Prior to probing into these specific problem areas, it is important to note that there are a few general dos and don’ts to remember. The first is not to rush the covering process. Many builders push to complete an aircraft for an airshow or convention (I am sure you have never done this). Rushing through the fabric covering stage is not conducive to completing a trophy-winning airplane. Fabric covering involves the spraying of several coats of chemicals. Each coat must thoroughly dry before the next one can be applied. A good rule of thumb is to do one coat in the morning followed by one coat in the afternoon. Allow plenty of time for each coat to dry. Another mistake made by many first time coverers is to tackle a large surface initially. Do not start covering a wing or fuselage without practicing. Start with a practice panel and then proceed to a small control surface. Then, if you do make mistakes you are not going to have to spend a fortune on materials to correct the problem. I would also suggest you attend one of the EAA/ SportAir workshops on fabric covering. This 2-day workshop affords you the opportunity to learn and practice covering techniques on actual aircraft surfaces. After participating in the weekend course you will certainly feel confident to undertake the fabric covering of any aircraft.
Another generic problem area is found with temperature and humidity. The ideal temperature for fabric work is 77 degrees F with humidity between 0% and 70%. If the temperature is below 60 degrees and/or the humidity above 90% wait until a better day. If you are spraying nitrate or butyrate dope the problem is more acute. With dopes the temperature should not be below 65 degrees F or the relative humidity above 80%. Hot temperatures are not as critical. Retarders may be used to offset the problems encountered with high temperatures and humidities. More on this when we discuss final color coats.
Lets start with the fabric covering problem areas above and present their solutions.
Preparation of Surfaces for Fabric Cover
Often a builder or aircraft restorer will have the mistaken idea that fabric covering begins when you cement the fabric in place. This is far from reality. As a matter of fact, a lot of time and effort will be needed prior to ever cutting the fabric for placement on the aircraft. Anyone who has ever restored an airplane certainly knows that most of the total work involved is in the preparation phase. A few basics need to be presented concerning adequate preparation. First of all, if you are recovering your airplane take care in removing the old fabric. You can save yourself a lot of time and effort by carefully cutting the old fabric away leaving the inspection plates, drain grommets, reinforcement patches, and control cable cutouts in tact. This will help you with placement of these items on the new fabric. Secondly, always make sure you use epoxy primer on metal and fiberglass parts and epoxy varnish on wood parts. Why—because the majority of other primers and varnishes will be lifted from the aircraft surface by the chemicals found in covering processes. MEK and reducers found in covering process chemicals will not affect epoxy primers and varnishes. They will lift other paints and varnishes like a paint stripper allowing moisture to collect in the metal or wood with obvious consequences. If you have already primed or varnished with some other product test it before applying the fabric. Soak a rag with MEK and leave it on the surface for about 30 minutes. If it lifts the paint or varnish you need to redo the surface. Often you can simply spray epoxies over the existing finish without having to strip them. This too, can be tested. Spray the epoxy over the existing surface on a small area to be sure it does not act as a paint stripper prior to applying it to the entire piece.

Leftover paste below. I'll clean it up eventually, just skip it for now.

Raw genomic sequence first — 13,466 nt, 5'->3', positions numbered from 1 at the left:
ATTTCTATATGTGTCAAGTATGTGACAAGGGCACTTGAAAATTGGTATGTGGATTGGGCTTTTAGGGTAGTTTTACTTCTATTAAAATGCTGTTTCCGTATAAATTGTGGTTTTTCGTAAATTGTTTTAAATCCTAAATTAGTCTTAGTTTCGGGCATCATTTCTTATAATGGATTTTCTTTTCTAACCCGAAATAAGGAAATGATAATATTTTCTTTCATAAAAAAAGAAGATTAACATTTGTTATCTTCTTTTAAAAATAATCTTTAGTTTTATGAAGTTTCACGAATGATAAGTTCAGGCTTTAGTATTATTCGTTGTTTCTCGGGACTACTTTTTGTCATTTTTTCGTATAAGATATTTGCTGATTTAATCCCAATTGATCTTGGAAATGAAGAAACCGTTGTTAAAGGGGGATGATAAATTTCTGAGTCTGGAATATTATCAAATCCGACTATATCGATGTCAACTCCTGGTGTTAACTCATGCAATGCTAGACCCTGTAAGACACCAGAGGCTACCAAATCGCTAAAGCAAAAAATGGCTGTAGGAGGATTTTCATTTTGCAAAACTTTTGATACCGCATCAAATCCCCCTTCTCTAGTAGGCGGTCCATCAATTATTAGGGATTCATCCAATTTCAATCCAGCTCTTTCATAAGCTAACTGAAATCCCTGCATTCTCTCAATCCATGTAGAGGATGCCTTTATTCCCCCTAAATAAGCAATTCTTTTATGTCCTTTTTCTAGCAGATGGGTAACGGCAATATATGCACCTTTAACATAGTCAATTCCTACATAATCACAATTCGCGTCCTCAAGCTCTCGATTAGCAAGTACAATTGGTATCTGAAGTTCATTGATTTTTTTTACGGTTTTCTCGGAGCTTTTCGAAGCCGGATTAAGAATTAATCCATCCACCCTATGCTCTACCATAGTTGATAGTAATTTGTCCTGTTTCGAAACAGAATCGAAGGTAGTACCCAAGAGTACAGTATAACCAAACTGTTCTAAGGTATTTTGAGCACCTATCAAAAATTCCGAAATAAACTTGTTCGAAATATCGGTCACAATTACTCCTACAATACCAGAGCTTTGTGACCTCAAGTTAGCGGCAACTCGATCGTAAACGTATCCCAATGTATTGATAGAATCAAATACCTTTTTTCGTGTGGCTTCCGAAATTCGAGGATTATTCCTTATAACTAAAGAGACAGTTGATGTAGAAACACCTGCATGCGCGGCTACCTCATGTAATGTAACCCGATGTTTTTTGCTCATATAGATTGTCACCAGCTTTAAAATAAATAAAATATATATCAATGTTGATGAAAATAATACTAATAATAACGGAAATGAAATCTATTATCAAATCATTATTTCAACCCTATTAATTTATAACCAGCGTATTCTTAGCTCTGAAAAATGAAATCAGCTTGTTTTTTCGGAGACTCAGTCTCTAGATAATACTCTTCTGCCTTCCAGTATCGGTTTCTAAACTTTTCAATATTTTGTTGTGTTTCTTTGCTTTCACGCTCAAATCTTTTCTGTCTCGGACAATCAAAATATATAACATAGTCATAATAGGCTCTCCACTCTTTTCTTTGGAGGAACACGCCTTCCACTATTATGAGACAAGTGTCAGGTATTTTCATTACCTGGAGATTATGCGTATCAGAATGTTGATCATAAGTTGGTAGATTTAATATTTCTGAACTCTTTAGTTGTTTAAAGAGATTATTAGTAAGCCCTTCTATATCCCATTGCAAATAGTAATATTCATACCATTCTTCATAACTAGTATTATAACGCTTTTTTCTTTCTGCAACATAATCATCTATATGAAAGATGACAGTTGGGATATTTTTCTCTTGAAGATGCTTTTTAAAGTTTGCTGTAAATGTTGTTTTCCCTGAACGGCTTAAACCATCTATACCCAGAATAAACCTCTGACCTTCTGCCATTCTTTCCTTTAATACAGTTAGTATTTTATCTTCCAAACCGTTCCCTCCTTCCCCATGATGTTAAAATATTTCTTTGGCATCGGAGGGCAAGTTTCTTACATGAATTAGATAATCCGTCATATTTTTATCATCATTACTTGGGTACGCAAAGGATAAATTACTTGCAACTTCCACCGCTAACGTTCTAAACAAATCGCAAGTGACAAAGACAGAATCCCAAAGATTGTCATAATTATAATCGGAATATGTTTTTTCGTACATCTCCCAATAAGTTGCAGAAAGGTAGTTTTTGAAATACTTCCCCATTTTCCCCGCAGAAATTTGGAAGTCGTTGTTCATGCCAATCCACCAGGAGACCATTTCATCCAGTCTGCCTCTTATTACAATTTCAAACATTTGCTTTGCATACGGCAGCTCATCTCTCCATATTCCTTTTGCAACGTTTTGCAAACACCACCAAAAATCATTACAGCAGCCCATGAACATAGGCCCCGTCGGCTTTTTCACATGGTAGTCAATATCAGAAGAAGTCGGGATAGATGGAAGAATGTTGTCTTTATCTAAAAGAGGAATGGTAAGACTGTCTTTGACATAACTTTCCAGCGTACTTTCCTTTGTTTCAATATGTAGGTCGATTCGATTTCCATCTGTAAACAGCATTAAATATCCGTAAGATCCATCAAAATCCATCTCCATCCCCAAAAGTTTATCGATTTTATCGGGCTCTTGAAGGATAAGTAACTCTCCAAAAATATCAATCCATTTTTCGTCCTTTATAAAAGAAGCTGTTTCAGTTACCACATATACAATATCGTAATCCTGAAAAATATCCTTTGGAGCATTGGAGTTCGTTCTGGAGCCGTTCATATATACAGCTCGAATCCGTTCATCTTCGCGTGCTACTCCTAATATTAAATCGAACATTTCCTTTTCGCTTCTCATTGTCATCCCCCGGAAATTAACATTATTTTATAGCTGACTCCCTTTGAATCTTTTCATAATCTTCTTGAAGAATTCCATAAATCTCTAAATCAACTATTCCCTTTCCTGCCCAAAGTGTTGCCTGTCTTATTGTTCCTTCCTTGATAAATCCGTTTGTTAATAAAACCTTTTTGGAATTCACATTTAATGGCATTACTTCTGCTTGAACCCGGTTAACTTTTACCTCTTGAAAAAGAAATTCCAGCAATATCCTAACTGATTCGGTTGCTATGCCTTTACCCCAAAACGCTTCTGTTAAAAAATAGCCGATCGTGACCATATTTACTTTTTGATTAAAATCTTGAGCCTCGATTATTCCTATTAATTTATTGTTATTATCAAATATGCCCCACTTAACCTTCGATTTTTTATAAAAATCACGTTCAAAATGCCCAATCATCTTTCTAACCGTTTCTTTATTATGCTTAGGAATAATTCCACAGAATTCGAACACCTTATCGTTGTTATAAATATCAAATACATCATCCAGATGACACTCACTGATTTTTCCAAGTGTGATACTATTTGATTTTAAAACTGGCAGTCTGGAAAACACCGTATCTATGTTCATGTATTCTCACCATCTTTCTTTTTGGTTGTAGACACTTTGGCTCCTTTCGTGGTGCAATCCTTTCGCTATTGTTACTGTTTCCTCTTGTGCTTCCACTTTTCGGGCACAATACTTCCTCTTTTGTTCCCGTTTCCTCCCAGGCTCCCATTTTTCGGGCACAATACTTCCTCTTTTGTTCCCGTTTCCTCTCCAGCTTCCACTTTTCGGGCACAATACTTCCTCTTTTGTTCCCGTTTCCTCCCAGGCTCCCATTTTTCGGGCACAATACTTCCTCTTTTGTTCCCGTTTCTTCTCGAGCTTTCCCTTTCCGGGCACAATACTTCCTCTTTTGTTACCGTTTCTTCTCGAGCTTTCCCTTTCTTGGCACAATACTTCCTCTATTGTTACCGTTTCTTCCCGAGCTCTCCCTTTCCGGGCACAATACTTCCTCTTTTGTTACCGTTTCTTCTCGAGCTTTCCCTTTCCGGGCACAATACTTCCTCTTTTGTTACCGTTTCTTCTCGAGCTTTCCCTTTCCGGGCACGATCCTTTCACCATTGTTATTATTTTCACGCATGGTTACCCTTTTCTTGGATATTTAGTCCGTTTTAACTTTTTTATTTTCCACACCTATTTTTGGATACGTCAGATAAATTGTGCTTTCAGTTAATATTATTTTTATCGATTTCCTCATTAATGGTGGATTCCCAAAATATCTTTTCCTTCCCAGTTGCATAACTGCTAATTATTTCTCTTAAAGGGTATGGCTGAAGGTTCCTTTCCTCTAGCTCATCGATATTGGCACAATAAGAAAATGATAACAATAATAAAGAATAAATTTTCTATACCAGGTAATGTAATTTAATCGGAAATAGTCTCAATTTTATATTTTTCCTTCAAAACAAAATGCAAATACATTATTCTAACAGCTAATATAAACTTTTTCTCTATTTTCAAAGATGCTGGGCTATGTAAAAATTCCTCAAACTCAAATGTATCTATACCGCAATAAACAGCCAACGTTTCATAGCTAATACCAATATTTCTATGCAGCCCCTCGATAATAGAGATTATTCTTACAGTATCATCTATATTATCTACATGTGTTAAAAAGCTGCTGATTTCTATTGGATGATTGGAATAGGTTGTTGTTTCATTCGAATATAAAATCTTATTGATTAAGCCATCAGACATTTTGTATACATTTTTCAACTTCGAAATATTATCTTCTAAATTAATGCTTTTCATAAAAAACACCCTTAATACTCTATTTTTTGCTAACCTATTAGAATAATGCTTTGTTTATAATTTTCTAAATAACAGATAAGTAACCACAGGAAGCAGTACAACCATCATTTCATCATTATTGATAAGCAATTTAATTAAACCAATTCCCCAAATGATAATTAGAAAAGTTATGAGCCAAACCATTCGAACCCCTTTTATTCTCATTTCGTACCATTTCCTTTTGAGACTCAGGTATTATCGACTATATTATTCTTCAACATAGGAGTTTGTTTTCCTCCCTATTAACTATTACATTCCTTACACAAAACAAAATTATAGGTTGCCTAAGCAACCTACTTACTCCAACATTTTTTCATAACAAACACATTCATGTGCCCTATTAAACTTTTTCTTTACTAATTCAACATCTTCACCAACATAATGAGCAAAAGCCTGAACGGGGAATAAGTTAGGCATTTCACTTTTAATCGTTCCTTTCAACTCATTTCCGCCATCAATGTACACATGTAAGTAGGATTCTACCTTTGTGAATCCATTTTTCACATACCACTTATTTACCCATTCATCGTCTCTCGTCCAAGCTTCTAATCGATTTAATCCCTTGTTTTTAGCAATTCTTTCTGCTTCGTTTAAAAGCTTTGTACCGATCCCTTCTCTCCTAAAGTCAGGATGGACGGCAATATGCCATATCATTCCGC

Before priming or varnishing a surface be sure it is completely clean and free of all oil and other contaminants. Do not prime over rusted pieces. Remove the rust and immediately prime. A piece of bare steel will rust within hours if a primer is not in place. Make sure you fill all dents in leading edges, etc. I would recommend a product called SuperFil rather than Bondo. Bondo is a polyester filler that will shrink with age. I do not recommend using Bondo on aircraft surfaces unless you are prepared to redo the filled portion of the surface after it shrinks and cracks the topcoat. SuperFil is an epoxy filler. That means it will not shrink over time. It may be used on wood, fiberglass, or metal with equally good results. You may want to use a cloth padding on a really dented leading edge. Polyester padding is often used between the leading edge aluminum or plywood and the fabric itself.
All of the sharp edges that could potentially cut the fabric should be covered with anti-chafe tape. This usually involves rivet heads, metal seams, and sharp edges. Let your sense of touch be your guide. If you feel something sharp cover it with the anti-chafe tape. Do not use masking tape for this purpose. It will retain moisture and cause problems later on. Also, paper masking tape will turn brown with age and possibly show through a light colored paint.
On your wings you will want to ensure the ribs are parallel to each other and aligned properly prior to placement of the fabric. Inter-rib bracing tape is used for this purpose. It will keep the ribs straight up and down when the fabric is heat tightened over them. When complete, the inter-rib brace looks like a series of "Xs" in each rib bay.
Selecting Proper Fabric Weight
This decision has a major impact upon the life of the fabric on your aircraft. If you use a fabric too light in weight for your airplane you will certainly have associated problems. First of all, lets look at what fabrics are available. Grade A cotton was the fabric of choice until the 1960’s. It was replaced with polyester fabrics designed to be shrunk with heat. To my knowledge, Grade A fabric is virtually unavailable today. If you do find it make sure it meets the FAA standards required for production aircraft and test it prior to placing it on your airplane. You could get old fabric that has been exposed to sunlight and has lost its strength before you even put it on the airplane. My advice is to stay away from Grade A cotton today. Polyester fabric is much easier to apply.